— — 

  • Lawyer: “What happened then?
  • Witness: “He told me, he says, ‘I have to kill you because you can identify me.'”
  • Lawyer: “And did he kill you?
  • Witness: “No, he did not.”

— — 

  • Lawyer: “Now, Doctor. Isn’t it true that when a person dies in their sleep they wouldn’t know anything about it until the next morning?
  • Witness: “Did you actually pass the bar exam?

— — 

And no lawyer post would be complete without a lawyer joke.

A7A Mafia Don discovers his bookkeeper ripped him for ten million bucks. His bookkeeper’s deaf—that was the reason he got the job in the first place—the Mafioso assumed a deaf bookkeeper wouldn’t hear anything that he might have to testify about in court. So when the Don goes to confront the bookkeeper about his missing $10 million, he brings along his lawyer, who knows sign language.

The Don tells the lawyer, “Ask him where the 10 million bucks he embezzled from me is.”

The lawyer, using sign language, asks the bookkeeper where the money is.

The bookkeeper signs back, “Don’t know what you are talking about.”

The lawyer tells the Don, “He says he doesn’t know anything about what you’re talking about.”

The Don pulls out a handgun, puts it the bookkeeper’s temple, and says, “Ask him again.

The lawyer signs to the bookkeeper, “He’ll kill you if you don’t say.”

The bookkeeper signs back, “Enough! Money’s in a brown briefcase, buried behind the shed in my cousin Enzo’s backyard in Queens!

The Don asks the lawyer, “Well, what’d he say?

The lawyer replies, “He says you don’t have the balls to pull the trigger.”


— — 

UnderTheGround8I’m promoting a book this weekend. Under The Ground is my new psychological crime thriller based on the true story of an undercover operation done on a guy who murdered his girlfriend and hid her body. He confessed to the u/c operator and turned over the body. What he’d done and where he’d put her was shocking, as was the psychological manipulation done to trick his confession.

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SAS_ChurchLet’s face it. We’re all going to die one day. You. Me. Our parents. Our children. Friends. Neighbours. Co-workers. Even our pets. It makes me wonder why we have so much trouble accepting the inevitable, especially in artificially prolonging life when a person’s entire quality of life is gone, never to return, and they spend their final days in suffering – not just pain and discomfort, but in a total loss of their dignity as a human being.

During my time as a coroner I heard from a lot of family members about the agony that not only the deceased suffered in their final days, but what the ones left behind endured. Inevitably that led to discussions about the ethics of euthanasia.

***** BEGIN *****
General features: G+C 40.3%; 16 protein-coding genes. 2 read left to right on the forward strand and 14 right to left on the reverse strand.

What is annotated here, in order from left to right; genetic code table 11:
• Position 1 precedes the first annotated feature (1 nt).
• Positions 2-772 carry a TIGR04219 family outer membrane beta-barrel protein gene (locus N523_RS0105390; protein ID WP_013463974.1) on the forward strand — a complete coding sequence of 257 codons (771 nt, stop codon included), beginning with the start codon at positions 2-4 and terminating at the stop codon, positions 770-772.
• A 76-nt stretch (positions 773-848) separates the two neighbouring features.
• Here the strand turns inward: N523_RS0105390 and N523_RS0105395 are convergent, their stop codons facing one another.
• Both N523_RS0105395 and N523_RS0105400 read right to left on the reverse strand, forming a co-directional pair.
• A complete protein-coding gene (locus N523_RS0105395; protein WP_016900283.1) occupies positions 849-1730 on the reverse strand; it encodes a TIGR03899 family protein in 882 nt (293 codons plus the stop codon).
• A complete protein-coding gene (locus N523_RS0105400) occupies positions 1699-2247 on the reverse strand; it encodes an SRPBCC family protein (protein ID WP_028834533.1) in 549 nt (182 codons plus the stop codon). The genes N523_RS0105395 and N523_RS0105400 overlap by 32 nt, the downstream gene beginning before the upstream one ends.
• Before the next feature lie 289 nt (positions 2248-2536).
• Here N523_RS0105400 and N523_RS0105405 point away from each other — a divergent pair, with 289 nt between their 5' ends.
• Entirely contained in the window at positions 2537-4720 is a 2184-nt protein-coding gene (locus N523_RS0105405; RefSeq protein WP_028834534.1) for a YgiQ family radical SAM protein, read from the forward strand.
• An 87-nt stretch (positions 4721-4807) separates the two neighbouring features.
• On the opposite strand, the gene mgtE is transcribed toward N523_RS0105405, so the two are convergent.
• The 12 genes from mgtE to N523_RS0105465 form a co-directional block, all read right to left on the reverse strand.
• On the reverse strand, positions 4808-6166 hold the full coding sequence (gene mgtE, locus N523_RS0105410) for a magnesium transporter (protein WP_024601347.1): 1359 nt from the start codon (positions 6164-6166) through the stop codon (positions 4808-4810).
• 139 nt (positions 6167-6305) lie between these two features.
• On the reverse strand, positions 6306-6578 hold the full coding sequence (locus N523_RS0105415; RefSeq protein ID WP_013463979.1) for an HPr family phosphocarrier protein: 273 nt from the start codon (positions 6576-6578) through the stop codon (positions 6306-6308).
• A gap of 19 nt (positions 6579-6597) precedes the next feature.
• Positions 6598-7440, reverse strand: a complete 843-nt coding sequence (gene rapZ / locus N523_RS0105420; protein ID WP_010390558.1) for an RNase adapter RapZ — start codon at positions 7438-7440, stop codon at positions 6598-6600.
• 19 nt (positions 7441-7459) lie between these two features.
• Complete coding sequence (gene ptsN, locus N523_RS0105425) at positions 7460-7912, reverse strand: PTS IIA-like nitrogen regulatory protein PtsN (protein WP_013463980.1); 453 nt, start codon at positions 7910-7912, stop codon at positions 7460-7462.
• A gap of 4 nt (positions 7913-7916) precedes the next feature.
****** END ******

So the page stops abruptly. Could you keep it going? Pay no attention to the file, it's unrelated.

Death2Euthanasia was also a topic behind closed doors within my medical and legal colleagues. Without question, there are cases of assisted suicide that are overlooked by the authorities and I’m sure that some of the ‘natural’ deaths in seniors care homes are ‘helped along’ by a generous dose of pain killer.

Several years ago I watch as my ninety-five year old mother wasted away in the final months of her long and fulfilled life. It was absolute agony, not so much for Mum, because she was medicated to the point of being mostly unconscious, but for myself and other family members. To see such a vibrant person being ‘punished’ by dragging out her journey to everlasting peace and tranquility was heartbreaking.

I did a lot of soul searching during that time.

Death7I’ll admit that it was tempting to intervene and put Mum out of her misery. I know that’s what she wanted, because we’d had that discussion, but the legal ramifications were far too serious to consider bringing that monster into the family. So, we just bided our time while she literally wasted away in a nursing home bed until her life and dignity exhausted.

I wouldn’t treat my dog that way. When his quality of life is gone, I’ll take him into the vet and have him put to sleep. After all, it’s the humane thing to do.

So why are we so cruel to our fellow humans?

Death4I say the problem lies right in the hands of our legal system. Not our ‘justice’ system. Our ‘legal’ system.

There’s a fine line between the moral and practical approach to death. It’s the moral tail that wags the practical dog in the debate over euthanasia and it needs to be put to rest.

Don’t get me wrong. I’m not advocating involuntary euthanasia or playing God against a terminally ill person’s wishes. That’s a ‘slippery slope’ for society to slide down. I’m talking about the legalization of medically assisted suicide, or mercy killing, when the patient – in sound mind – has clearly expressed their desire to be euthanized when their quality of life has expired.

Death6We’ve been using Do Not Resuscitate (DNR) orders for years and our system totally accepts the moral and legal reasoning behind them. We also ‘pull-the plug’ on people who are brain dead but their body still functions.

What I want for myself, and I’ve told my next-of-kin this, is a Put Me Out Of Misery (PMOOM) order. When my quality of life is gone, the last thing I want to do is unnecessarily delay the inevitable. Out of sheer respect for my dignity, somebody please give me a push over the edge.

I believe it’s the humane thing to do, but that’s just my opinion.

What do you think? I’m dying to hear your words.